Today, i learnt all about tactile paving, and the types that are available. Guide dogs nationally have developed a self training pack, primarely for blind and partially sighted people, but it can be used by sighted people too. The pack is being tested by a few teams to see if it would be worth making more of them to teach people about the types of tactile paving there is and what each is used for.
We first of all talked about what was helpful for us in our environments both inside and outside. We then started to explore the packs. The pack consists of a booklet full of diagrams of the different types of the paving, along with a booklet of descriptions to accompany each diagram. Each diagram had 3 sections A, B and c. The first section of the diagrams were a side on view to the particular type of tactile paving. I personally thought the side on view seemed a bit pointless, but that could have been because i’ve never had vision. The next section was what each bit of paving looked like, and the third bit was it in a real situation such as a road. Each bit on the real thing was labeled in braille and large print. There is also audio with the diagrams for people who don’t read braill. They asked if the large print was okay along with the braille or if it got in the way, but i found it grand as the print was far enough out of the way of the braille. It would say things like “pavement” then flat kerb where the kerb would be, and then it would say “road” where the road was.
The first type of paving was the blistered type found at crossings. When the crossings are controled, the paving is an l shape and has a tail or stem which goes back to the building. If it is a side road then it just is the squares of it. Next, was the type found at the top and bottom of steps. This is ribbed so you know the difference. Next, was the type found on train platforms which are like the blistered stuff, but they are laid out slightly differently. I asked why the tactile here doesn’t go right up to the edge of the platform but it’s to give people time to stop in time. This goes all the way along the platform edge. Next, is the paving which indicates a footpath with a cycle lane running along side it. There should be tactile which is like horrizontal bars for the pedestrians which should be along the path, and the cycle lane has the bars going vertically along for the cyclests. Unfortunately we do not seem to have this much here. Next, was something called guidance paving, which is meant to guide people if they are walking through an open area. This again is like bars going vertically up the middle of the pavement i think, but again, we don’t seem to have this anywhere. Next, was the tactile on tram platforms. This is like ovals. Again, we don’t have trams here, so we couldn’t see what it would feel like. I should go down south to Dublin to find some lol Finally, it was the informational paving which is like the stuff found in playparks which is kind of spongy underfoot. Apparently this is used for places where there are a lot of visually impaired people, lke the RNIB. I shall have to search this one out too lol.
At the back of the booklet with the diagrams there was a sponsor a puppy advert in braille. As far as diagrams go, i thought this was very very well done. A lot of thought had clearly gone in to what things should look like. The only issue i had was with the side on view bits as i really didn’t see the point.
We filled in questionaires after this as this is still in the trial stages. If it is a success, then it could be used for counscils and things. I think more people will give feedback before the final thing is developed.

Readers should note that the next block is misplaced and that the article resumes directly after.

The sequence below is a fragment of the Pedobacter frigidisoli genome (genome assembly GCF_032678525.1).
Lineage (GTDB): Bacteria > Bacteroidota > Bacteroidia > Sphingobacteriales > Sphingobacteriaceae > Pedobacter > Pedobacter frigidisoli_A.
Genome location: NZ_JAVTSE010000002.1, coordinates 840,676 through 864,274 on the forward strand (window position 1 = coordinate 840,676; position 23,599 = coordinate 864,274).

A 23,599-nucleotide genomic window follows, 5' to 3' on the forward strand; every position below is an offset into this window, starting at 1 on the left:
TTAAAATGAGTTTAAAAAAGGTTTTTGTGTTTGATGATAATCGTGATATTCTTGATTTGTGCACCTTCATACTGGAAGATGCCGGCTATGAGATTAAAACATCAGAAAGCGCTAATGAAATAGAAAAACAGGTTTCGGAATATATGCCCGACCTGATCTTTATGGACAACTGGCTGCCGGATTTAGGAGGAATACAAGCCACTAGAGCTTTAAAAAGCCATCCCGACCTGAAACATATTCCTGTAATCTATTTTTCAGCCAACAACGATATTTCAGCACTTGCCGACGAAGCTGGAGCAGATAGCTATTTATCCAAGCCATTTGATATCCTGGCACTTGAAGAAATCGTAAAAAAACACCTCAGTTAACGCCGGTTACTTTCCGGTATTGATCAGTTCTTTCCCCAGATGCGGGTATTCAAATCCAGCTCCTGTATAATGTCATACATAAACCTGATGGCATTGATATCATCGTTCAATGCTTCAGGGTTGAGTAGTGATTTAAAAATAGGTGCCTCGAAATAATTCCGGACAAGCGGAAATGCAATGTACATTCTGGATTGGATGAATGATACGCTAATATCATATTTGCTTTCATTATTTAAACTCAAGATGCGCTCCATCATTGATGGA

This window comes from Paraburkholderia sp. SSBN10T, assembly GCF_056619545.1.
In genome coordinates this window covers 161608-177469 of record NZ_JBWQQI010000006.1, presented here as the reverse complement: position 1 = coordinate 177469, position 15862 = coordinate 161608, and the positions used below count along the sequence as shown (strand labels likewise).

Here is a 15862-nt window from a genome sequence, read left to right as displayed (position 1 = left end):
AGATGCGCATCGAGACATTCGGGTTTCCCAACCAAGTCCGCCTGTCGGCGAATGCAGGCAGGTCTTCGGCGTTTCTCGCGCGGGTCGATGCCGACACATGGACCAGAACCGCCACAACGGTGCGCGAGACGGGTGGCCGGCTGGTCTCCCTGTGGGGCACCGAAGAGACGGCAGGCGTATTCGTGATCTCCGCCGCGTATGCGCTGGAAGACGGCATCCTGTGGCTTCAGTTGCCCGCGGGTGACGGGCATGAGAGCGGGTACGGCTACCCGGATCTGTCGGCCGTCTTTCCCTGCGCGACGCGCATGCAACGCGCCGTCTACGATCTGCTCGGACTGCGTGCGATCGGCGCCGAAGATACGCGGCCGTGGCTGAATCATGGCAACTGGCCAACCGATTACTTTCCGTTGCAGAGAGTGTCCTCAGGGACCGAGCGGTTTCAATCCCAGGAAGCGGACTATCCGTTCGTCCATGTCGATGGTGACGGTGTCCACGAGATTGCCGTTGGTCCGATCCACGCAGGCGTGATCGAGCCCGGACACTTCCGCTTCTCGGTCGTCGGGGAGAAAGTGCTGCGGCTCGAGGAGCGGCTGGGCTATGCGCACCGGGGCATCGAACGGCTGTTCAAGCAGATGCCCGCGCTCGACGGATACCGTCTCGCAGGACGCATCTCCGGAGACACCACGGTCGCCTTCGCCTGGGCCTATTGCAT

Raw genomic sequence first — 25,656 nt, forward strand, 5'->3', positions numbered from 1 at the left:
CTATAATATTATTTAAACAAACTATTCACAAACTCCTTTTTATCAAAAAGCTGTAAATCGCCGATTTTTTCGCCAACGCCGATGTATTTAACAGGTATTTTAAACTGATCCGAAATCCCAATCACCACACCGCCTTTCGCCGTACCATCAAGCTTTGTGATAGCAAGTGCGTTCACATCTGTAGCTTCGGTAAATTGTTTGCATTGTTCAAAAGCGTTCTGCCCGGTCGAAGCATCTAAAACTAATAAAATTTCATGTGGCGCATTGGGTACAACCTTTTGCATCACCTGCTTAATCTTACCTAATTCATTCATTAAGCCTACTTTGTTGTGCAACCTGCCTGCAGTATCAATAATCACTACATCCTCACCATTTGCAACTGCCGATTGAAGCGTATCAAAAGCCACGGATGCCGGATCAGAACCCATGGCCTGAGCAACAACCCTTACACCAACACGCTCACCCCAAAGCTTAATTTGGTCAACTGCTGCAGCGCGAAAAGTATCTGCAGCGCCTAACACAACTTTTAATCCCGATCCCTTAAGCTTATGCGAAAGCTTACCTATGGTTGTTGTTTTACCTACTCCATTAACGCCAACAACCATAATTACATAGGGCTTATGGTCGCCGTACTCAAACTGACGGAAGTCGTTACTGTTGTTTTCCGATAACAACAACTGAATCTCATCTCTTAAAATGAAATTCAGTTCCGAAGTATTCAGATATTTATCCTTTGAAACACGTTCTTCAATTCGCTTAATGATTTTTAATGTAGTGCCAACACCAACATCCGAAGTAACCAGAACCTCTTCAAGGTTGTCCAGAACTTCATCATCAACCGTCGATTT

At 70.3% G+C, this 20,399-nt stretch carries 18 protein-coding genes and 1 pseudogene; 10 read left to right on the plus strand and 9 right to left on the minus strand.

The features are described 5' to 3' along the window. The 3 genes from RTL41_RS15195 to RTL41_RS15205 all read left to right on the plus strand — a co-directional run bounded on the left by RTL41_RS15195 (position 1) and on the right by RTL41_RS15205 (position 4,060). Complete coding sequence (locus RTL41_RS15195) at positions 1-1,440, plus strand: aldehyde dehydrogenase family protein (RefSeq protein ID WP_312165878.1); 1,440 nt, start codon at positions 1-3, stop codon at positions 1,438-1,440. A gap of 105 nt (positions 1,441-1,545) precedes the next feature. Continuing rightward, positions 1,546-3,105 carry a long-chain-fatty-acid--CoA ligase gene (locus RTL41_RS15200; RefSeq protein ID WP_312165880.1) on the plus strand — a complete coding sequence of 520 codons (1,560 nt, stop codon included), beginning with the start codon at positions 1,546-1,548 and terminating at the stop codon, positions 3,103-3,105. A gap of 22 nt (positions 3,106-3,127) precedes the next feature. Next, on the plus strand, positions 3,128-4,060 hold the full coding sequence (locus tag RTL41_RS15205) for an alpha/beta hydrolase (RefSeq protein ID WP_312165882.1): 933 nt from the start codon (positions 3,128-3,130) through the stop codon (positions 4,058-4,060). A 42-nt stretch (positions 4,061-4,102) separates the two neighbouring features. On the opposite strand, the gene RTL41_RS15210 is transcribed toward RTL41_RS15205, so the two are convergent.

I must say the session was very useful, and i deffinetly think people could learn the different typesif they wanted to.
It will certainly be interesting to see this being taken forward. I never even knew there were 7 types :). Deffinetly a very interesting presentation.
I love the fact that wordpress has a section dedicated to accessibility. I was thrilled when this article popped in to my inbox the other day. I’m not saying that all blogging platforms should have an accessibility section, but it really does help.
Thank you WordPress 🙂
Hi bloggers! My name’s Kjell Reigstad, and I’m a designer at Automattic. This is part three in my monthly series on “The Principles of Design.” In this series, I share some of the basic tenets of design, and we explore how to apply them to your blog.
Not everyone who visits your blog will experience your design the same way you do. For instance, two colors that seem totally distinct to you may appear quite similar to someone else. A paragraph that looks great to you may be unreadable to others. There are a number of visual impairments that can drastically alter how people see your blog. As designers, it’s important to create a positive experience for all readers. This is the concept of accessible design.
Below, we’ll learn about some common types of vision impairment and review tips for how to design for them.
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I’m cheating a little and just reblogging this, but here are the submissions for the 17th assistance dog blog carnival. It was a very hard topic to write about, and nobody wants to face up to those regrets. If you have any, you push them to the back of your mind and tell yourself not to be silly. The posts are very interesting so far.
I must thank Brook, for putting them up so quickly-the deadline was only yesterday. Well done to all who took part. Deffinetly some food for thought :).
so here they are, the submissions for the 17th round of the Assistance Dog Blog Carnival. First, let’s go visit Briony and Rigby over at Briony Waffling and take a look at their post titled There’s No Use Crying Over Spilled Milk. In her post, Briony reflects upon her relationship with her former guide Lilo,…